And then there are more decisions
Choosing characteristics to match with the donor is something else to add to the list. Often parents will be looking for physical characteristics (like colouring and height) so that any child will look like they ‘fit’ with the family. You may have specific things you are hoping for, perhaps relating to ethnicity, religion, education, personality or interests. Having more requirements might mean you struggle to find a match, or not within a time-frame or in a country that suits your other requirements. What compromises do you feel able to make? Some countries or clinics won’t offer any choice of donor, or only very limited. Having the clinic take over that decision might be a huge relief, or the lack of involvement might feel more stressful.
On a more practical level, there are conversations around how much this will cost and what funds you have available. Not to mention how much emotional energy you have for what can be a long process. Fertility treatment isn’t cheap and can be gruelling. What is the time frame you’re working to? Weighing up all these choices can be a real challenge, not least because they themselves are sometimes in conflict with each other which means you may have to let some things go.
Navigating the differences
Looking at the things raised here it might feel like it’s just a minefield of questions. These are probably not the questions people imagined when they were day-dreaming about a future family. And, if you have a partner, they may be thinking about it differently, adding another layer. A big part of what can be tough is having to make these complex, important decisions at a time when emotions are running high. Clear thinking may feel impossible and the drive to get pregnant seems like all that matters. Let’s just say, it’s not ideal. And if you’re finding it tricky, it’s no wonder.
What helps people move forward?
It’s helpful to remember that people have navigated through this before. There isn’t just one roadmap for the journey, there are lots. People choose different things, making compromises where necessary, to find something that works for them. Parents need to be comfortable with their decisions and the aim is finding a way forward that you can feel positive about and proud of and that you feel able to share openly with your child. So, how can that be achieved?
Preparation is your friend
What is often most beneficial is peer support from people who are in a similar situation, or a little further along the journey and who can really understand what you are going through. You may not know anyone in your family or friendship group that has done this. You may be different in that regard and it can feel lonely and hard to know where to go for help. That’s partly why our charity, the Donor Conception Network was founded: to help break the isolation people feel and connect them with others over a shared experience. The guidance and support offered can be transformative, both at the decision-making stage and beyond. They say it takes a village to raise children. Well, sometimes it takes a village to help you even contemplate that journey. Everyone needs support and community at different stages of life. For those considering egg, sperm or embryo donation, or raising a family after donor conception, we know that is especially true. Because people have chosen something different it is important to have a space where that difference is shared. A space where the difference isn’t different. That is what we try to create at the Donor Conception Network. Counselling is also incredibly useful, providing professional support and dedicated time to explore difficult feelings. Our Destination Parenthood workshops offer another helpful space for people considering donor conception and we know they can be transformational. There are also some really great books on the topic and, of course, in today’s digital world there are wonderful blogs, webinars and podcasts telling stories, offering wise reflections and hope.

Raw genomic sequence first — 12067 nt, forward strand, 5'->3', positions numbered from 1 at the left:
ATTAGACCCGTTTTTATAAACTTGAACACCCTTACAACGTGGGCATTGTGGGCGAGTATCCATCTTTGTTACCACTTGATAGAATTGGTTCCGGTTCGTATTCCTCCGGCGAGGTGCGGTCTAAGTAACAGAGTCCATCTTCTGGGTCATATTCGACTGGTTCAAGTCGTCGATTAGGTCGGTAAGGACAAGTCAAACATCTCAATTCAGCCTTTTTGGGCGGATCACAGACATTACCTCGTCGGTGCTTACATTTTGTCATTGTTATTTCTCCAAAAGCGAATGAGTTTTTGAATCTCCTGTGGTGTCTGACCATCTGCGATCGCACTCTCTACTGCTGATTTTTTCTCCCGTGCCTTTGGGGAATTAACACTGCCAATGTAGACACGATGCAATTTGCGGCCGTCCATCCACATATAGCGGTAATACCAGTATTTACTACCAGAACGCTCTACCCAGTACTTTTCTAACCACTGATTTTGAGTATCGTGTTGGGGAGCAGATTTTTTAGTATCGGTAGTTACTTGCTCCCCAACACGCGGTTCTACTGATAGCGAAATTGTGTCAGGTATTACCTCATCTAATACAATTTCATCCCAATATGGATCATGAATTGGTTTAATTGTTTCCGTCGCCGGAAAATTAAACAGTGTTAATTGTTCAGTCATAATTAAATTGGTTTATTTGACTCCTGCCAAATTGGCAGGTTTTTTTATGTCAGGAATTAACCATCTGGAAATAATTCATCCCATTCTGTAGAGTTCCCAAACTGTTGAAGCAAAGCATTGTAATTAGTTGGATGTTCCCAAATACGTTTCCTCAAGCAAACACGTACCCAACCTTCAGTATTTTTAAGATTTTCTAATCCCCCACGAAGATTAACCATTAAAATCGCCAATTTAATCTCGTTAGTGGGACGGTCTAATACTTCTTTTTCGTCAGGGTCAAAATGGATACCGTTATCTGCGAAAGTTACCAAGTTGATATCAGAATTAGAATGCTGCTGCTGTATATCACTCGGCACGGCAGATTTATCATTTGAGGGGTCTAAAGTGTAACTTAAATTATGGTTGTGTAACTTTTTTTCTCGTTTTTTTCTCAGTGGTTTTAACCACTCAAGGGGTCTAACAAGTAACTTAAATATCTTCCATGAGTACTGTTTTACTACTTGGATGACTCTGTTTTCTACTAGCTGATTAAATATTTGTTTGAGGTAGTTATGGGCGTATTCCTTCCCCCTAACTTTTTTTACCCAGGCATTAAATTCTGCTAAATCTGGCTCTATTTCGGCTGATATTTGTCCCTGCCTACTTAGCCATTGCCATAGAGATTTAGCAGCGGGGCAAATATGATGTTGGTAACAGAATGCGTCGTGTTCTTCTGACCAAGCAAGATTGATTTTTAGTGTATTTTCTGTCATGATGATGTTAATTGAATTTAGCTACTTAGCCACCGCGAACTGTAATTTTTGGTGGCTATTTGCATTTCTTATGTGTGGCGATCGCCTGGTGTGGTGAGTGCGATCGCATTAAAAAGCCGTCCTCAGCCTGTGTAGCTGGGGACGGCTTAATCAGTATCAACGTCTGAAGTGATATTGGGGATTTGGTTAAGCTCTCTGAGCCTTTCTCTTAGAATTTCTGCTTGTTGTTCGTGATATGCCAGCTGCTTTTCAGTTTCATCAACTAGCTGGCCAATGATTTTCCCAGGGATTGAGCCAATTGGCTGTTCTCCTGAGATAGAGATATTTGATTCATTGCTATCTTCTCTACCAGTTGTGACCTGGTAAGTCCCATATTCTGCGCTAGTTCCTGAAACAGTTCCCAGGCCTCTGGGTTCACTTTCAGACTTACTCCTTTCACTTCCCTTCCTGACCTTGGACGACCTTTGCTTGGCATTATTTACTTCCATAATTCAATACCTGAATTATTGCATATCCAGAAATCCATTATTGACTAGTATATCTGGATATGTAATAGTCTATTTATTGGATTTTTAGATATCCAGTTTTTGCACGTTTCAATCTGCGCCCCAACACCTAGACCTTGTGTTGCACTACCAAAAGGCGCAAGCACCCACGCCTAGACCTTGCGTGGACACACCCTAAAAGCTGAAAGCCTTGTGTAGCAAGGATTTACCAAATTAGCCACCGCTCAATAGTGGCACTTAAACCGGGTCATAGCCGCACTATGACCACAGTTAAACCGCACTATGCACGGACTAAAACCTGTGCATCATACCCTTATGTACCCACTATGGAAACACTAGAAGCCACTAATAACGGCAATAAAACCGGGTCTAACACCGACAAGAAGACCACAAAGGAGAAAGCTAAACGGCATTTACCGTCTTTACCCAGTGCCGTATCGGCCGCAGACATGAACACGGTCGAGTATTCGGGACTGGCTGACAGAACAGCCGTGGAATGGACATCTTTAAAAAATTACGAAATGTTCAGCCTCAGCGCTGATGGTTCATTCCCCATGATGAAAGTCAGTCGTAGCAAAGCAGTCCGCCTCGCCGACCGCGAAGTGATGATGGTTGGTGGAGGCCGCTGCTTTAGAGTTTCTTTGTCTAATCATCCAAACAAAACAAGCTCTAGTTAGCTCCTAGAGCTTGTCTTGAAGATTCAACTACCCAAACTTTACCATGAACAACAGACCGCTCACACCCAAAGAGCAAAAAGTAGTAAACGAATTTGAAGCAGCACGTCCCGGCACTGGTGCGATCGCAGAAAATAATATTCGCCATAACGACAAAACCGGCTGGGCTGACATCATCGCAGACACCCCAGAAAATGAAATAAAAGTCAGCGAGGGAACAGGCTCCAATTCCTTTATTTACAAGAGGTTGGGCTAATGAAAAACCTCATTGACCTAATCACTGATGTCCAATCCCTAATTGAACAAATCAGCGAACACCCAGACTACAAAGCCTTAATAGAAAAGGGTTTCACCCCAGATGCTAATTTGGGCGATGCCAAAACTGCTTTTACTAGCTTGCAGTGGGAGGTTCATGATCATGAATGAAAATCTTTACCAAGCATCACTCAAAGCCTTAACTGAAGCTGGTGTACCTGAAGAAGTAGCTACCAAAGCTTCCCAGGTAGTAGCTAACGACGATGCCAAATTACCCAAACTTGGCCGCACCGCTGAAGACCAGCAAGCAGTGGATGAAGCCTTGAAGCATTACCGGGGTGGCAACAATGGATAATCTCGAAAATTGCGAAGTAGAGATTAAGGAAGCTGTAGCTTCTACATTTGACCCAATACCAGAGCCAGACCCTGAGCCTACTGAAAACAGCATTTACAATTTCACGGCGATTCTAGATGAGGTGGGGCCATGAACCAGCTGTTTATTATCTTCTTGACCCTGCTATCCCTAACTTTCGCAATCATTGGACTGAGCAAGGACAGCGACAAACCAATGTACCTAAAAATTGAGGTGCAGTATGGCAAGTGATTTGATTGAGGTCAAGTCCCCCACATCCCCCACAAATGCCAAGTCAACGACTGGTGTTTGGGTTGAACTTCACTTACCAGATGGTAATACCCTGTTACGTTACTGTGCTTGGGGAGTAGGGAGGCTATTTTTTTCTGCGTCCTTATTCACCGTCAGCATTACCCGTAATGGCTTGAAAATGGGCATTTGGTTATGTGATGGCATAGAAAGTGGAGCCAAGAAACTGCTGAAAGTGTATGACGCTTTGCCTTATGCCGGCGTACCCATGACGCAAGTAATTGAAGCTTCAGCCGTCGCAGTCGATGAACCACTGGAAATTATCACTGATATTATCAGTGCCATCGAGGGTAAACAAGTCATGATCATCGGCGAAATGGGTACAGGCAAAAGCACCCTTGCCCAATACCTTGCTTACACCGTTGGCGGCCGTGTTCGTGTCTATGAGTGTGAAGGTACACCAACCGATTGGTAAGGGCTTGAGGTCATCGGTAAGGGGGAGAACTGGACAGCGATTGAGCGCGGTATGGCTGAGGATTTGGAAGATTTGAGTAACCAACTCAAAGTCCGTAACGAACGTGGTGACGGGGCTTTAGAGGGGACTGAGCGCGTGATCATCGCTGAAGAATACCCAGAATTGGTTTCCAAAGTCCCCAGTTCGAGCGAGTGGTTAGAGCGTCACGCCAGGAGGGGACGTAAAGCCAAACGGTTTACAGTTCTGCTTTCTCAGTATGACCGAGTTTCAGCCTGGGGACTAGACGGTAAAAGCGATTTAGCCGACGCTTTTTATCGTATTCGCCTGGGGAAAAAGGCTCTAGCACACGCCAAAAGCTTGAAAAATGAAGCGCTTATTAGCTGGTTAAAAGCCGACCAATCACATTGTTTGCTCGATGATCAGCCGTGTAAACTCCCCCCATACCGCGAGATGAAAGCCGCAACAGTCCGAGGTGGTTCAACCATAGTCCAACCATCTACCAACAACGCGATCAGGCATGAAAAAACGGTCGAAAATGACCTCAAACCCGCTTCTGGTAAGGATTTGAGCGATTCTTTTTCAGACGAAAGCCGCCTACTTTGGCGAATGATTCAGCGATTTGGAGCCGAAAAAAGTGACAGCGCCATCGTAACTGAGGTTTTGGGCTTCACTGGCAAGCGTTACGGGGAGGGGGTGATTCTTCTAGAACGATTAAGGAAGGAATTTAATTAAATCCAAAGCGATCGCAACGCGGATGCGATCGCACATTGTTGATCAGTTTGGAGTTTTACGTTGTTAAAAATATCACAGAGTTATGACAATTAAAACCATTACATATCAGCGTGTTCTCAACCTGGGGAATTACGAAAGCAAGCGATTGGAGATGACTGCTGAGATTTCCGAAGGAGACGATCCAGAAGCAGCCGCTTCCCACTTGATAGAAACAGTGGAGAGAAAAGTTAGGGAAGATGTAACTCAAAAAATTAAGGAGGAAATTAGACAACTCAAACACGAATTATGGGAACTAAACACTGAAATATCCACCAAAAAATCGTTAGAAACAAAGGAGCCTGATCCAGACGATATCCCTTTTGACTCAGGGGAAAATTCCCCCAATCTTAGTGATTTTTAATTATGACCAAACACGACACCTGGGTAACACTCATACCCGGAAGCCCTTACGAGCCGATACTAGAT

So, apart from checking out the DC Network website and the support we offer, what would I say to people who are at this ‘thinking and trying’ stage? Firstly, if you’re feeling under pressure, slow down. People are often coming to this after a long period of failed treatments or thinking long and hard about whether to go forward with the plan for a family, and there is a strong urge to get cracking. Make sure you give yourself time to grieve for what was not to be. It might take time to let Plan A go and open up to a different possibility for the future. Of course, you don’t want to spend the next 5 years in limbo, but pressing pause and dedicating a few months to this should mean you can move forward with confidence in your choices. Secondly, even if you aren’t feeling under pressure and already feel very positive about your decision, make sure you give yourself time and space to think through your options, particularly holding your future child in mind. This is possibly the most important decision you’re ever going to make, so it’s worth giving it focus and attention. You’ll be really glad you did and so will your child.
In the next issue, Part 2 will look at ‘difference’ once you’re pregnant or have a young child.